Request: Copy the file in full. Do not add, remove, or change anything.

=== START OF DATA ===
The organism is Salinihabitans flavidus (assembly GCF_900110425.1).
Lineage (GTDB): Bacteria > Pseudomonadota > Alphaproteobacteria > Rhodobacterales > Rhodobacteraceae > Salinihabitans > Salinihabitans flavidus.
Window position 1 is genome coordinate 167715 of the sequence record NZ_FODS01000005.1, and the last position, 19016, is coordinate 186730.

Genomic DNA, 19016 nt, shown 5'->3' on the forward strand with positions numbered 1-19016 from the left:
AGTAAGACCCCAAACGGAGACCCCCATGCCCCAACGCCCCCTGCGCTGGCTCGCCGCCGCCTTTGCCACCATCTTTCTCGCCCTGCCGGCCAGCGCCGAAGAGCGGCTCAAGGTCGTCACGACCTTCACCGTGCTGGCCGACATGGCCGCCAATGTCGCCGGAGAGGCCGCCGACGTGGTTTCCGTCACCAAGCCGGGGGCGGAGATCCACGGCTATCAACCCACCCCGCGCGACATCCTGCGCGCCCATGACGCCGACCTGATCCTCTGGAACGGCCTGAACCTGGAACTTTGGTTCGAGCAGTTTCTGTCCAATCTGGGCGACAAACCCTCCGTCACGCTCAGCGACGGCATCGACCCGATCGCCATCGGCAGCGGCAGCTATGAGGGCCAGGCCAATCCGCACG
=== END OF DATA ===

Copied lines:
The organism is Salinihabitans flavidus (assembly GCF_900110425.1).
Lineage (GTDB): Bacteria > Pseudomonadota > Alphaproteobacteria > Rhodobacterales > Rhodobacteraceae > Salinihabitans > Salinihabitans flavidus.
Window position 1 is genome coordinate 167715 of the sequence record NZ_FODS01000005.1, and the last position, 19016, is coordinate 186730.

Genomic DNA, 19016 nt, shown 5'->3' on the forward strand with positions numbered 1-19016 from the left:
AGTAAGACCCCAAACGGAGACCCCCATGCCCCAACGCCCCCTGCGCTGGCTCGCCGCCGCCTTTGCCACCATCTTTCTCGCCCTGCCGGCCAGCGCCGAAGAGCGGCTCAAGGTCGTCACGACCTTCACCGTGCTGGCCGACATGGCCGCCAATGTCGCCGGAGAGGCCGCCGACGTGGTTTCCGTCACCAAGCCGGGGGCGGAGATCCACGGCTATCAACCCACCCCGCGCGACATCCTGCGCGCCCATGACGCCGACCTGATCCTCTGGAACGGCCTGAACCTGGAACTTTGGTTCGAGCAGTTTCTGTCCAATCTGGGCGACAAACCCTCCGTCACGCTCAGCGACGGCATCGACCCGATCGCCATCGGCAGCGGCAGCTATGAGGGCCAGGCCAATCCGCACG